What drives McAfee bonkers is that legitimate voices of urgent concern about the climate still often veer towards the assumption that the only answer is to deprioritize growth. A group of global scientists warning of a climate emergency in 2019 called for a “shift from GDP growth and the pursuit of affluence toward sustaining ecosystems and improving human well-being.” And famously, Greta Thunberg said “We are at the beginning of mass extinction, and all you can talk about is money and fairy tales of eternal economic growth.”
In reality, says McAfee, “we have decoupled using resources from growing our economy.” In partial explanation he displays an early-1990s newspaper ad for electronics retailer Radio Shack. It included 15 physical devices for sale. Of them, 13 have vanished almost entirely, sucked into our smartphones: tape recorders, answering machines, walkmans, calculators, and bedside clock-radios among them. “I call it the phenomenon of dematerialization,” he says. “It’s profoundly good news for the planet.”
To get the full flavor and depth of his argument you should watch the video of his compelling presentation. But when it comes to taking action on pollution, which activists often seem to think must include a slow-down in economic growth, McAfee says that in fact “The world’s governments have listened and put in place good regulations that have been effective.”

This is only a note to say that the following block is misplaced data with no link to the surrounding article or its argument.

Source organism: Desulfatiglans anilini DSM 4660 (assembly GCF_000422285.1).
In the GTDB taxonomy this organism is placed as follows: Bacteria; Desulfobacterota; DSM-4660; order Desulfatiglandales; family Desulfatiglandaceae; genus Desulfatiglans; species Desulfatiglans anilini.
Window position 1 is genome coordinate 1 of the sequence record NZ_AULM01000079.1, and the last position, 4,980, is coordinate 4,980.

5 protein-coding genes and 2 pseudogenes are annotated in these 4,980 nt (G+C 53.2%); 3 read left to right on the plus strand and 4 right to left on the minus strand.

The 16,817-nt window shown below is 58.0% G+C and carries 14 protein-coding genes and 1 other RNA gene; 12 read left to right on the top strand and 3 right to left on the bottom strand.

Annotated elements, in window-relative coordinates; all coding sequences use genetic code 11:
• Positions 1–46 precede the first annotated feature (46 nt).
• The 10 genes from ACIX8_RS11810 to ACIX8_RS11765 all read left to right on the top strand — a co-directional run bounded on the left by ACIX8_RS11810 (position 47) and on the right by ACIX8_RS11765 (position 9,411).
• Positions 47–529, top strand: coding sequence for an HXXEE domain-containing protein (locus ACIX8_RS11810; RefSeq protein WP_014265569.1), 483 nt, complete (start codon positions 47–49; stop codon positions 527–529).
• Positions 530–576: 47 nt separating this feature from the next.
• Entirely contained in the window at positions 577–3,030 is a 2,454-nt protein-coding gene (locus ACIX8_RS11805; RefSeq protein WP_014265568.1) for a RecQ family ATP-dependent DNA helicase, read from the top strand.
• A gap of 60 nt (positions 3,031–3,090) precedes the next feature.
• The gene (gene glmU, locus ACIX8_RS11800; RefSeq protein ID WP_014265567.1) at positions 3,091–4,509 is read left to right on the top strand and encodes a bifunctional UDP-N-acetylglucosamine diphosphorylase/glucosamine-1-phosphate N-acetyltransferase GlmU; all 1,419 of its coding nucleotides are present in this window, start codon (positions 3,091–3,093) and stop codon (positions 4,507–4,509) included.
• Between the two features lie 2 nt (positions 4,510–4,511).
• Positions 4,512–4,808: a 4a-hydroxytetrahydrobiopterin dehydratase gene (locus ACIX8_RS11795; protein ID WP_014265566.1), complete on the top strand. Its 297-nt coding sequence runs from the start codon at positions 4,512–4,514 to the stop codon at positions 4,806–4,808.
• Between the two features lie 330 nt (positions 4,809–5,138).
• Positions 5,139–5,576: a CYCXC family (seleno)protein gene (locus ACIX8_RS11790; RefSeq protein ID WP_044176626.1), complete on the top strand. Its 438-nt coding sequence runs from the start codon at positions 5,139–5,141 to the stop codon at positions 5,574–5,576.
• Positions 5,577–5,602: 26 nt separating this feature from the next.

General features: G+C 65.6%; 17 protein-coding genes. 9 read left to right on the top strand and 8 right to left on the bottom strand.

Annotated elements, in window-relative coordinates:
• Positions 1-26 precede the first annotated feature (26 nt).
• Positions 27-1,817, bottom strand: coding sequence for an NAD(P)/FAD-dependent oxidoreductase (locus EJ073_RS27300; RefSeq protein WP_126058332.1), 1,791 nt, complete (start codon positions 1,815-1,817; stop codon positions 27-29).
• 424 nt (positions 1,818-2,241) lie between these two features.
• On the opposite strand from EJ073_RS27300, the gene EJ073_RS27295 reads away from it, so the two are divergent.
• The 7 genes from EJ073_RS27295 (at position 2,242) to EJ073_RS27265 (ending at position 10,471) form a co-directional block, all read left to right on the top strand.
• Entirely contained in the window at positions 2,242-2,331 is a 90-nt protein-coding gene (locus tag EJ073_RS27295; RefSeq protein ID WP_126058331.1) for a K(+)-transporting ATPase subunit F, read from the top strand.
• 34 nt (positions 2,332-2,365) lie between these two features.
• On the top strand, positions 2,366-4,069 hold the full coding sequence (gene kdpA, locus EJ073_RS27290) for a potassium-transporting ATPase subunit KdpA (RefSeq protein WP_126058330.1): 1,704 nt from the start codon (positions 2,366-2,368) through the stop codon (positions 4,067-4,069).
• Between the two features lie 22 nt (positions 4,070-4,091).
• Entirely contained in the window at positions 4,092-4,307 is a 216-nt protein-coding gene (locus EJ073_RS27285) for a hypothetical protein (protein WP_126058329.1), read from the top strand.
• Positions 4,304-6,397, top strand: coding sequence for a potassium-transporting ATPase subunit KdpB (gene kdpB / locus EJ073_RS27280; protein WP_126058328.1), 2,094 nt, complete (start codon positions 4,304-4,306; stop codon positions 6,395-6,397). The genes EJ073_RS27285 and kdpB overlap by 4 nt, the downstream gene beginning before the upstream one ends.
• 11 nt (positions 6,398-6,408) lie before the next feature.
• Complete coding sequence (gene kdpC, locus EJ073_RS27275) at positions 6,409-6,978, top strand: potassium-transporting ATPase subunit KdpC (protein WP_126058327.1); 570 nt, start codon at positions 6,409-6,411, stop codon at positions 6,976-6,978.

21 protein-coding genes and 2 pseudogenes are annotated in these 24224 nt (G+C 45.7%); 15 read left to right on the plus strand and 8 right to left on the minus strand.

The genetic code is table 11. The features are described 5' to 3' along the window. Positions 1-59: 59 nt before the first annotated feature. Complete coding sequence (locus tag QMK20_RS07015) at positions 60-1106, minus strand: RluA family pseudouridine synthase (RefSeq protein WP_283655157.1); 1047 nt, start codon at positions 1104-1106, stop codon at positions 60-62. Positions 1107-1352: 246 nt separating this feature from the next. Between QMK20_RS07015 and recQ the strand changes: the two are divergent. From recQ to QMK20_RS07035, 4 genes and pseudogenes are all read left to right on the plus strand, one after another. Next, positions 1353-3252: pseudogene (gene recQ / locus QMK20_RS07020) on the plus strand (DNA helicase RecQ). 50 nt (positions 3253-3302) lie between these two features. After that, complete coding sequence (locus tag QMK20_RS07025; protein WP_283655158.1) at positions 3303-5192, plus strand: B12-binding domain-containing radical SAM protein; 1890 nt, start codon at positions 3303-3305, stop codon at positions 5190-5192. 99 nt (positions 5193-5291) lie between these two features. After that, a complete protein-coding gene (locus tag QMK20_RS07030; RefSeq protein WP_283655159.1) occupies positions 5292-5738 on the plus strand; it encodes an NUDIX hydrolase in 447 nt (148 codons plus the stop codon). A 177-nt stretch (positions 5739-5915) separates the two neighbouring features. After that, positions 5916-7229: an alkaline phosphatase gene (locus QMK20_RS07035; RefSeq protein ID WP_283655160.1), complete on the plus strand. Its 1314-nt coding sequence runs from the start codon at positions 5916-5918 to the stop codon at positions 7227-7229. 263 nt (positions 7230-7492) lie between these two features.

“Greenhouse gasses are pollution,” emphasizes McAfee. “And once you realize the kind of problem it is, you realize we have solutions to it. It has worked for other kinds of atmospheric pollution.”
We do have to redouble our efforts to regulate and take action against global warming gasses, he says emphatically. He has one particular specific urgent recommendation, which he says is agreed upon by almost all economists: make carbon pollution more expensive, probably with taxes and/or the distribution of carbon credits.
“I get pretty confident we can solve all our planetary problems while continuing to grow,” he concludes. “The past half century shows us this.” It’s refreshing–and surprising–to hear from an informed and highly techonomic optimist.